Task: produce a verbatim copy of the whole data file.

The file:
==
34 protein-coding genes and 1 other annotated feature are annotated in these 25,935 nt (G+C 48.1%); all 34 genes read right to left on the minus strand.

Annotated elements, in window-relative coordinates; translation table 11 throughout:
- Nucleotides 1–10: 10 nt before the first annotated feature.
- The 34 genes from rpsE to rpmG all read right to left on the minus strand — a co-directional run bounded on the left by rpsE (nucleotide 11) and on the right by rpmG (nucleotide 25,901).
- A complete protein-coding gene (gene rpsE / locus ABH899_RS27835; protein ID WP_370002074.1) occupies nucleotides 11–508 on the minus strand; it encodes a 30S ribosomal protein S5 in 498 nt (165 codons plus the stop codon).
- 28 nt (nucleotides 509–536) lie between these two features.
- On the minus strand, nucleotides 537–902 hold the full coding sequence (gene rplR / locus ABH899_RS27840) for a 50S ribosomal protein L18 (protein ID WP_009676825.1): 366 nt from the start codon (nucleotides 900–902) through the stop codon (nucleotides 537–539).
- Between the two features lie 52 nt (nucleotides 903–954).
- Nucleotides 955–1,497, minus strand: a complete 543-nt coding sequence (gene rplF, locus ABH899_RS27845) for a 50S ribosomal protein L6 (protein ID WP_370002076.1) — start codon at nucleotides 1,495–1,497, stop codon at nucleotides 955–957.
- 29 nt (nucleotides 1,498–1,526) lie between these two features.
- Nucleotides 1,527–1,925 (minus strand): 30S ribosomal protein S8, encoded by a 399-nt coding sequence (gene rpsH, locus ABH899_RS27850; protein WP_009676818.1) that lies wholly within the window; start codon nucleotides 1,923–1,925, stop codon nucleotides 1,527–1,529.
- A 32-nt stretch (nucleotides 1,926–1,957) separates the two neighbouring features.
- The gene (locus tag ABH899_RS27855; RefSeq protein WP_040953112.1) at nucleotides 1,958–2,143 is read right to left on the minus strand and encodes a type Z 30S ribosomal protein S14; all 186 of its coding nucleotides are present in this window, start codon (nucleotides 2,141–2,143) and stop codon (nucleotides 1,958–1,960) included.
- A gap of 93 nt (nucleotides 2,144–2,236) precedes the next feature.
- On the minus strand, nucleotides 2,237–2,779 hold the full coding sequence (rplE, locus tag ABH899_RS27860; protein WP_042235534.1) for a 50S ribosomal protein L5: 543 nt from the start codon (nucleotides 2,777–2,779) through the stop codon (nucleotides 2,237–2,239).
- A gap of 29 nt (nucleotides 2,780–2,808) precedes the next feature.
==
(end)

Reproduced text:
34 protein-coding genes and 1 other annotated feature are annotated in these 25,935 nt (G+C 48.1%); all 34 genes read right to left on the minus strand.

Annotated elements, in window-relative coordinates; translation table 11 throughout:
- Nucleotides 1–10: 10 nt before the first annotated feature.
- The 34 genes from rpsE to rpmG all read right to left on the minus strand — a co-directional run bounded on the left by rpsE (nucleotide 11) and on the right by rpmG (nucleotide 25,901).
- A complete protein-coding gene (gene rpsE / locus ABH899_RS27835; protein ID WP_370002074.1) occupies nucleotides 11–508 on the minus strand; it encodes a 30S ribosomal protein S5 in 498 nt (165 codons plus the stop codon).
- 28 nt (nucleotides 509–536) lie between these two features.
- On the minus strand, nucleotides 537–902 hold the full coding sequence (gene rplR / locus ABH899_RS27840) for a 50S ribosomal protein L18 (protein ID WP_009676825.1): 366 nt from the start codon (nucleotides 900–902) through the stop codon (nucleotides 537–539).
- Between the two features lie 52 nt (nucleotides 903–954).
- Nucleotides 955–1,497, minus strand: a complete 543-nt coding sequence (gene rplF, locus ABH899_RS27845) for a 50S ribosomal protein L6 (protein ID WP_370002076.1) — start codon at nucleotides 1,495–1,497, stop codon at nucleotides 955–957.
- 29 nt (nucleotides 1,498–1,526) lie between these two features.
- Nucleotides 1,527–1,925 (minus strand): 30S ribosomal protein S8, encoded by a 399-nt coding sequence (gene rpsH, locus ABH899_RS27850; protein WP_009676818.1) that lies wholly within the window; start codon nucleotides 1,923–1,925, stop codon nucleotides 1,527–1,529.
- A 32-nt stretch (nucleotides 1,926–1,957) separates the two neighbouring features.
- The gene (locus tag ABH899_RS27855; RefSeq protein WP_040953112.1) at nucleotides 1,958–2,143 is read right to left on the minus strand and encodes a type Z 30S ribosomal protein S14; all 186 of its coding nucleotides are present in this window, start codon (nucleotides 2,141–2,143) and stop codon (nucleotides 1,958–1,960) included.
- A gap of 93 nt (nucleotides 2,144–2,236) precedes the next feature.
- On the minus strand, nucleotides 2,237–2,779 hold the full coding sequence (rplE, locus tag ABH899_RS27860; protein WP_042235534.1) for a 50S ribosomal protein L5: 543 nt from the start codon (nucleotides 2,777–2,779) through the stop codon (nucleotides 2,237–2,239).
- A gap of 29 nt (nucleotides 2,780–2,808) precedes the next feature.